KUALA LUMPUR, Dec 5 – The missing MH370 plane lost contact with air traffic control at 17:21 GMT and they could not work out where it had gone.
However, the Malaysian military produced evidence from its own primary radar – a different kind of radar – that showed the flight of the plane until 18:22 GMT. Jeff Wise, author of The Plane That Wasn’t there, said:
“In effect MH370 disappeared twice – once from ATC radar and again an hour later from military radar.”
MH370 lost contact with air traffic controllers at the cut-off between Malaysian-monitored airspace and the Ho Chi Minh Flight Information Region, monitored by controllers in Vietnam.
Kuala Lumpur radar contacted MH370 as it was about to leave Malaysian airspace and said: “Malaysia 370, contact Ho Chi Minh 120.9, goodnight.”
MH370 replied: “Goodnight, Malaysia 370.”
The aircraft then “winked out”, but was expected to make contact with air traffic controllers in Vietnam within a few minutes.
However, 15 minutes later controllers in Hanoi started to wonder why MH370 hasn’t radioed in to establish contact.
Over the next few hours, air traffic controllers were speaking to each other and trying to make contact with MH370 to try and work out where it had gone.
By dawn, the plane was declared missing.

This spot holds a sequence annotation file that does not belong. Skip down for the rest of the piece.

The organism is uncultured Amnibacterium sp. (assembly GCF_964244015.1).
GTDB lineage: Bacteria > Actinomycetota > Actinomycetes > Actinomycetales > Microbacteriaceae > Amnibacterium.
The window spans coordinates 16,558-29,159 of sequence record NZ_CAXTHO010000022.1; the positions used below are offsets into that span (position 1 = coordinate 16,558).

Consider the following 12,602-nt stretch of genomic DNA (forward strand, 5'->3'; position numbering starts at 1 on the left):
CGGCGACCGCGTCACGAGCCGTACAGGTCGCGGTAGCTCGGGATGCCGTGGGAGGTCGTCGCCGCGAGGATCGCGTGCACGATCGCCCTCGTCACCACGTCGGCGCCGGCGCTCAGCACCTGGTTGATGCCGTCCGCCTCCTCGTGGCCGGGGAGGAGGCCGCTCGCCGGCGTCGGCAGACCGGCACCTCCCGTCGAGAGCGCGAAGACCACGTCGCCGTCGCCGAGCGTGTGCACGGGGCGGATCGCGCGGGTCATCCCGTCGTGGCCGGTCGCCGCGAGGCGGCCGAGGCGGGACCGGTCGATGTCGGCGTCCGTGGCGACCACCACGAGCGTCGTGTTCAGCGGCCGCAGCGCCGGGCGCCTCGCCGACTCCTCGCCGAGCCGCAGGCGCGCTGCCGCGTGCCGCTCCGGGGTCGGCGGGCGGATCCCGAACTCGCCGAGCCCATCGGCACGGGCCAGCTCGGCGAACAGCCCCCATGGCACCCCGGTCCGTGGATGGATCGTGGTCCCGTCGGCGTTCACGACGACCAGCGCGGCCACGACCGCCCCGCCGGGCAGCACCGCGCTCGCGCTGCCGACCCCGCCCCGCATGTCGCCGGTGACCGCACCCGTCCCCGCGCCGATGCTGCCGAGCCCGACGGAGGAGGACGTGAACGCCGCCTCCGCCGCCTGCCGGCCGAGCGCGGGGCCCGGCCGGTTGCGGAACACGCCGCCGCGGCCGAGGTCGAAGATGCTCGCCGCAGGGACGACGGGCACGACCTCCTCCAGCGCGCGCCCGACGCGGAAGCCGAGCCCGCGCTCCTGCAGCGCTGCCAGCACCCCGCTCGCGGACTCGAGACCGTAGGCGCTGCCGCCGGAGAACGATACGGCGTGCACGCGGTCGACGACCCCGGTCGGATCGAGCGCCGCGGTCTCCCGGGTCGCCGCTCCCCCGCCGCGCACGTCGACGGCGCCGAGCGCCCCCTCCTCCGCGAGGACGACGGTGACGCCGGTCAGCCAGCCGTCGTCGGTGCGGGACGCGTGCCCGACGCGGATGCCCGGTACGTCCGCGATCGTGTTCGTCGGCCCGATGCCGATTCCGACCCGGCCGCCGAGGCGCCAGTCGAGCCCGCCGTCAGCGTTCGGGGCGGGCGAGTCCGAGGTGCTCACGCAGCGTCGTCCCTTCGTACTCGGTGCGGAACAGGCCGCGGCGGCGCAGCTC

However, according to sources in the Malaysian air force, whilst the plane had disappeared from this radar system, it had not simultaneously disappeared from military radar.
All MH370’s active electronic communication system had ceased to function, but the plane had still been visible to primary radar.
Primary radar uses a transmitter to send a beam of electromagnetic energy into the atmosphere and then measures the time and intensity of the echo that returns from a target to work out the direction and distance.
The data from this was shocking – it showed that the plane didn’t crash, but pulled a 180 degree turn two minutes after losing contact and started heading southwest, flying high and fast across the Malay peninsula.
Then, it turned northwest and travelled up the Malacca Strait.
Then, at 18:22 GMT, around 30km north of the western tip of Sumatra, it disappeared from primary radar too.